RIM's highly-promoted 9800 Torch "iPhone killing" BlackBerry hit the scene yesterday, to a mixed reception. But whatever shine the event added to RIM was quickly taken away as Saudi Arabia banned BlackBerry services outright.
Seemingly moments after RIM unveiled the new 9800 BlackBerry—a slider touchscreen version of its iconic smartphone, bearing a new OS and slicker iPhone-eqsue features—the government of Saudi Arabia announced that a blanket ban on BlackBerry service in the nation would occur from this Friday, Aug. 6, onward. It's already ordered the nation's cellphone providers to cease BlackBerry service support from that date.
The conspiracy-minded will wonder whether the government chose the announcement time to particularly hurt Canadian company RIM. But perhaps the timing is more a reflection of the recent moves to ban BlackBerrys in the UAE. The Saudi government is angry about exactly the same issue as the UAE's is—RIM's high security protocols, foreign-hosted servers, and their inability to snoop on BlackBerry users' activity, with a rider that some users may be using the devices to contravene national interests. Perhaps the authorities are also angered by RIM's statement, released yesterday, that noted its secure email servers were a matter of pride, and that it could not bend to the whims of "government of one country" over and above the service it offers to all nations.
Consequently as of Friday, the nation's 700,000 BlackBerry users will find themselves in possession of smartphones that have all the BlackBerry "smart" removed, leaving behind a very expensive dumbphone that's just about good enough for audio phone calls.
It's highly plausible that this yet another boon for Steve Jobs' iPhone, cause for Saudi BlackBerry fans to switch to an Apple—or Android—device, knowing their emails may be overseen by the government, but still able to benefit from the convenience of push email services for real-time business uses. We don't see RIM bending to the government's wishes anytime soon, nor do we know what the authorities specific requests are—they've just banned BlackBerry powers because they disapprove. Coming at a time when RIM's latest phone is being met with a slightly chilly response in the media (because glancing through the device's specifications list reveals nothing particularly stand-out in terms of technology that isn't already present on the iPhone or one or more Android phones) this is just very bad news.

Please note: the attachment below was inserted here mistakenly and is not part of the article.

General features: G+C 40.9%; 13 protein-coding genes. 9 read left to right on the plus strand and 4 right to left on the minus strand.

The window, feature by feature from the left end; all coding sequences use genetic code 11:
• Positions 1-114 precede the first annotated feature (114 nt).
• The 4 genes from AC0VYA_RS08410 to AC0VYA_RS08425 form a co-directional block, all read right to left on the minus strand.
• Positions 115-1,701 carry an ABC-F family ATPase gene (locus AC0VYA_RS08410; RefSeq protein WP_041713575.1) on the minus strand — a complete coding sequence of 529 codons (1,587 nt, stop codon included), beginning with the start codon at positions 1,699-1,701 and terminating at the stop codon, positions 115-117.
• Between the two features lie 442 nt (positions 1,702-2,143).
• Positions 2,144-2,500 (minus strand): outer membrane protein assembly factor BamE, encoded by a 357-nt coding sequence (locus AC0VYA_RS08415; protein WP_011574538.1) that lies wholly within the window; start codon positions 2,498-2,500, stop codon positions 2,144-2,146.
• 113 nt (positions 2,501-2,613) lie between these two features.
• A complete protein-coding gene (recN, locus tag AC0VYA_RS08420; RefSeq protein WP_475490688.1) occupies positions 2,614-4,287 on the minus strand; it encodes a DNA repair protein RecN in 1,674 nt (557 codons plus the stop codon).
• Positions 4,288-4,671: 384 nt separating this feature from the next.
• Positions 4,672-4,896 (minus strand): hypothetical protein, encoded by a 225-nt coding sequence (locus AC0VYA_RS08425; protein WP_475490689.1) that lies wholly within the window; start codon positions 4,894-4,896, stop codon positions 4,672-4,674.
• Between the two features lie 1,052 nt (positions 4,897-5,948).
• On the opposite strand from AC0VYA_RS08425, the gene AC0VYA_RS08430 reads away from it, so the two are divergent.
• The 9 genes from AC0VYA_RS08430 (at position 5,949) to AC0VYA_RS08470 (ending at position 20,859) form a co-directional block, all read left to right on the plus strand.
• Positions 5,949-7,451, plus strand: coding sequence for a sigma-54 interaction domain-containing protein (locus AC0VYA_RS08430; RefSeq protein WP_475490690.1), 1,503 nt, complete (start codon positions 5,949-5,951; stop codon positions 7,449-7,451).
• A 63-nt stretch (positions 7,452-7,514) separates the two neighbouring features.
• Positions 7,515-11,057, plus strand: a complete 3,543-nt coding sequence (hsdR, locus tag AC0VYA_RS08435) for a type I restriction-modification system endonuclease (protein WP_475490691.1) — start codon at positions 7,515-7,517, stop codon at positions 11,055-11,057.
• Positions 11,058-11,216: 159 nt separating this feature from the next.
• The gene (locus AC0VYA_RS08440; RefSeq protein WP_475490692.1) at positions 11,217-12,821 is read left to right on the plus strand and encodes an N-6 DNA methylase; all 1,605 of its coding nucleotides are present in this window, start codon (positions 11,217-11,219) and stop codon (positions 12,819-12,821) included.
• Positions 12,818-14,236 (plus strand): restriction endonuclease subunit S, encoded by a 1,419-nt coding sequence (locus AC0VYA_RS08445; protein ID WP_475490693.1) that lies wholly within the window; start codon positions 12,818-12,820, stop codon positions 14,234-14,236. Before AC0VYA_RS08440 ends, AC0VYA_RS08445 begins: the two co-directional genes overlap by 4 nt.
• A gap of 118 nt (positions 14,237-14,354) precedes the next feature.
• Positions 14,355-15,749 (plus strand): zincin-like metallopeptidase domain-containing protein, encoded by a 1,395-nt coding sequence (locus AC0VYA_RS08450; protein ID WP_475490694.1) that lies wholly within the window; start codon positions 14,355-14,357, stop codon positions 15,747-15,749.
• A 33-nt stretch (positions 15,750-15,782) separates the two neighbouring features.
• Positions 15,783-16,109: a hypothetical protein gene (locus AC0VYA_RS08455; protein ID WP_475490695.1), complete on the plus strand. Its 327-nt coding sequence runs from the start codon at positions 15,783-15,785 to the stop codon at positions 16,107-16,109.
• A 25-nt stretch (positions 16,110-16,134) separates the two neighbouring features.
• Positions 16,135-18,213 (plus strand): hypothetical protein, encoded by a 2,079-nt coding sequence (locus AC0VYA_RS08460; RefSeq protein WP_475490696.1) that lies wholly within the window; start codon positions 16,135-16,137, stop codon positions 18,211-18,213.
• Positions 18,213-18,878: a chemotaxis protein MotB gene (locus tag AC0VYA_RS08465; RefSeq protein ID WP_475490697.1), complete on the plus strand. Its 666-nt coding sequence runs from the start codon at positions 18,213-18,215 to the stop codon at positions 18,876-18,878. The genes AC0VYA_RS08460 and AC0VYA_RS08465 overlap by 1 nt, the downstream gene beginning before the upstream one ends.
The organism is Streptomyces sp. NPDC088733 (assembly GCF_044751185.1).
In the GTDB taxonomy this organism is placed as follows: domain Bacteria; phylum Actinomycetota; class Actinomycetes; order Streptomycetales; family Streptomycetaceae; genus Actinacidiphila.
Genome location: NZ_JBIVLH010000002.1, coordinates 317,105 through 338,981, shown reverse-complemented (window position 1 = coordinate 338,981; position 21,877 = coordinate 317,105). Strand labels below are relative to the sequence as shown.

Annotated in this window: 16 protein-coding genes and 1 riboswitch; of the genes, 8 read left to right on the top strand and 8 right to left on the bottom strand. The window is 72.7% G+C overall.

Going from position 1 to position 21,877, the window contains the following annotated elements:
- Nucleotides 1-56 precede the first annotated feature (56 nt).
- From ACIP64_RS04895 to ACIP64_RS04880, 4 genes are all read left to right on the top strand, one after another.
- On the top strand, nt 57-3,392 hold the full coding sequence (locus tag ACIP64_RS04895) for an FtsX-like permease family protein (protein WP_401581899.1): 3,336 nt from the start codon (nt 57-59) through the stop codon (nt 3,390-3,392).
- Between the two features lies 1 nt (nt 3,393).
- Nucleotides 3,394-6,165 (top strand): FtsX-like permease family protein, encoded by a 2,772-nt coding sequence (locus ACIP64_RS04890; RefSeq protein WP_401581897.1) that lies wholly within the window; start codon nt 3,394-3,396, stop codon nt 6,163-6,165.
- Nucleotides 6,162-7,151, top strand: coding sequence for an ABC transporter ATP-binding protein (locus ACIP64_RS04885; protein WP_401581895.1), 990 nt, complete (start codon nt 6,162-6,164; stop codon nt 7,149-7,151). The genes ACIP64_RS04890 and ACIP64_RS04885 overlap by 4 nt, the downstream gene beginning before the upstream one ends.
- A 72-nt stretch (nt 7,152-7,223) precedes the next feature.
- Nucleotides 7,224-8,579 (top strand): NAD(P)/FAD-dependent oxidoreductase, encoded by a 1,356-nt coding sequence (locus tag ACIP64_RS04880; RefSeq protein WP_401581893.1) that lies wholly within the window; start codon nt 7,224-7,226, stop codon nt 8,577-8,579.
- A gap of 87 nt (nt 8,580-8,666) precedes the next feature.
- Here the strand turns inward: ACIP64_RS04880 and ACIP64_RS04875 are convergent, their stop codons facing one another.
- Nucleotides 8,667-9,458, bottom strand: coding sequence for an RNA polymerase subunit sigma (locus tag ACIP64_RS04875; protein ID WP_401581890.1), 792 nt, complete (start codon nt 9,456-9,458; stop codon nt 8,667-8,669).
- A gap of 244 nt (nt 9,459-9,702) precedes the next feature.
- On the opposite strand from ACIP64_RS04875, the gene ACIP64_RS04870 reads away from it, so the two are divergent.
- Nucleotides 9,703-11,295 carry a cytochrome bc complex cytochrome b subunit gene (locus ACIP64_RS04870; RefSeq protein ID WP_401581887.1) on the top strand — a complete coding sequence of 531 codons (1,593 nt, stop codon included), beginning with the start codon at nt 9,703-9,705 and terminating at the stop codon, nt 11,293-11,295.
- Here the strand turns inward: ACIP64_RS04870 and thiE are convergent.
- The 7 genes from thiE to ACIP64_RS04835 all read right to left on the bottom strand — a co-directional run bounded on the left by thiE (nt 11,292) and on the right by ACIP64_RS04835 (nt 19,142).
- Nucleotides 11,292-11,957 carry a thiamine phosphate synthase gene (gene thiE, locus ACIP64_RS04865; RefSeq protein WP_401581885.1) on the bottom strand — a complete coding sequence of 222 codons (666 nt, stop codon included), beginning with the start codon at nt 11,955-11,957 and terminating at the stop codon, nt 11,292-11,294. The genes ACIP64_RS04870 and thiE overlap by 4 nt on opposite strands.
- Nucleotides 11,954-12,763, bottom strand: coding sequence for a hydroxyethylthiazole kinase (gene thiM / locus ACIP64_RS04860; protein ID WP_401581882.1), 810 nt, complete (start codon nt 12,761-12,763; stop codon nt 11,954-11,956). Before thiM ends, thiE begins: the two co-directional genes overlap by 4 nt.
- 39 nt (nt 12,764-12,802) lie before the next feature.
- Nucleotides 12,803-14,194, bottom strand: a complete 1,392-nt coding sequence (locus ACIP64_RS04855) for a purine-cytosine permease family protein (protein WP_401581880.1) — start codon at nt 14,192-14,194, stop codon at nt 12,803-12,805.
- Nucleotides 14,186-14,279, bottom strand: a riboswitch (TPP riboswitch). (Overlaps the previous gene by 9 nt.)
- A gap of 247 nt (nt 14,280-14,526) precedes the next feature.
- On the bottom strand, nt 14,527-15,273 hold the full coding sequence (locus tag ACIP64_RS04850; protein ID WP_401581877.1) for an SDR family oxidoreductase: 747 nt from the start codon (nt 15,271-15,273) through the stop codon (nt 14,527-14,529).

Update: A piece at Reuters has reminded us of one curious fact about RIM's BlackBerry phones—the U.S. government can legitimately spy on user activity made on the devices, despite their high security. All it takes is a court order (or some slick abuse of wiretapping laws—take your pick). RIM may be wary of giving Saudi or UAE governments access to user data as it's concerned about human rights implications, but the U.S. government is one it has to kowtow to.
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